• HELECTRICITY
    • H04ELECTRIC COMMUNICATION TECHNIQUE
    • H04BTRANSMISSION
    • H04B1/00Details of transmission systems, not covered by a single one of groups H04B3/00 - H04B13/00; Details of transmission systems not characterised by the medium used for transmission
    • H04B1/69Spread spectrum techniques
    • H04B1/713Spread spectrum techniques using frequency hopping
    • H04B1/7136Arrangements for generation of hop frequencies, e.g. using a bank of frequency sources, using continuous tuning or using a transform
    • H04B2001/71362Arrangements for generation of hop frequencies, e.g. using a bank of frequency sources, using continuous tuning or using a transform using a bank of frequency sources
    • HELECTRICITY
    • H04ELECTRIC COMMUNICATION TECHNIQUE
    • H04BTRANSMISSION
    • H04B1/00Details of transmission systems, not covered by a single one of groups H04B3/00 - H04B13/00; Details of transmission systems not characterised by the medium used for transmission
    • H04B1/69Spread spectrum techniques
    • H04B1/713Spread spectrum techniques using frequency hopping
    • H04B1/7136Arrangements for generation of hop frequencies, e.g. using a bank of frequency sources, using continuous tuning or using a transform
    • H04B2001/71365Arrangements for generation of hop frequencies, e.g. using a bank of frequency sources, using continuous tuning or using a transform using continuous tuning of a single frequency source
    • HELECTRICITY
    • H04ELECTRIC COMMUNICATION TECHNIQUE
    • H04LTRANSMISSION OF DIGITAL INFORMATION, e.g. TELEGRAPHIC COMMUNICATION
    • H04L27/00Modulated-carrier systems
    • H04L27/26Systems using multi-frequency codes
    • HELECTRICITY
    • H04ELECTRIC COMMUNICATION TECHNIQUE
    • H04LTRANSMISSION OF DIGITAL INFORMATION, e.g. TELEGRAPHIC COMMUNICATION
    • H04L5/00Arrangements affording multiple use of the transmission path
    • H04L5/0001Arrangements for dividing the transmission path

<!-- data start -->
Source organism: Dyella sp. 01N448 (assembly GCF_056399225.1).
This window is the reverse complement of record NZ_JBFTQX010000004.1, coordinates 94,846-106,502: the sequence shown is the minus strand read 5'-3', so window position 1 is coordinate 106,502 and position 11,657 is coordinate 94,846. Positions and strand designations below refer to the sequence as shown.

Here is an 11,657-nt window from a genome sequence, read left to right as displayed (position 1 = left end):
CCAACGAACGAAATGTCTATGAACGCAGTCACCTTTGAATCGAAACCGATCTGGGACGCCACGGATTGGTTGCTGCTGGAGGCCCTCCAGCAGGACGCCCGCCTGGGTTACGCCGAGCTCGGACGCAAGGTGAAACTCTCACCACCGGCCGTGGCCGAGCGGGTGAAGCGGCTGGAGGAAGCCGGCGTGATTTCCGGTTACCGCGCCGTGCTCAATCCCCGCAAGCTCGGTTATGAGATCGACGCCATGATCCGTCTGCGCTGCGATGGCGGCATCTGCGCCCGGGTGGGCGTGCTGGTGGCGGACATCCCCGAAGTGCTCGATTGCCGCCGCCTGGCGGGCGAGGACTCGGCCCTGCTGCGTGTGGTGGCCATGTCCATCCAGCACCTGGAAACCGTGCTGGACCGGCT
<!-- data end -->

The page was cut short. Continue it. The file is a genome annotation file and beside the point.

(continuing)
• H04L5/0003Two-dimensional division
    • H04L5/0005Time-frequency
    • H04L5/0007Time-frequency the frequencies being orthogonal, e.g. OFDM(A), DMT
    • H04L5/001Time-frequency the frequencies being orthogonal, e.g. OFDM(A), DMT the frequencies being arranged in component carriers
    • HELECTRICITY
    • H04ELECTRIC COMMUNICATION TECHNIQUE
    • H04LTRANSMISSION OF DIGITAL INFORMATION, e.g. TELEGRAPHIC COMMUNICATION
    • H04L5/00Arrangements affording multiple use of the transmission path
    • H04L5/0001Arrangements for dividing the transmission path
    • H04L5/0003Two-dimensional division
    • H04L5/0005Time-frequency
    • H04L5/0007Time-frequency the frequencies being orthogonal, e.g. OFDM(A), DMT
    • H04L5/0012Hopping in multicarrier systems
    • HELECTRICITY
    • H04ELECTRIC COMMUNICATION TECHNIQUE
    • H04LTRANSMISSION OF DIGITAL INFORMATION, e.g. TELEGRAPHIC COMMUNICATION
    • H04L5/00Arrangements affording multiple use of the transmission path
    • H04L5/0001Arrangements for dividing the transmission path
    • H04L5/0014Three-dimensional division
    • H04L5/0023Time-frequency-space
    • HELECTRICITY
    • H04ELECTRIC COMMUNICATION TECHNIQUE
    • H04LTRANSMISSION OF DIGITAL INFORMATION, e.g. TELEGRAPHIC COMMUNICATION
    • H04L5/00Arrangements affording multiple use of the transmission path
    • H04L5/003Arrangements for allocating sub-channels of the transmission path
    • H04L5/0048Allocation of pilot signals, i.e. of signals known to the receiver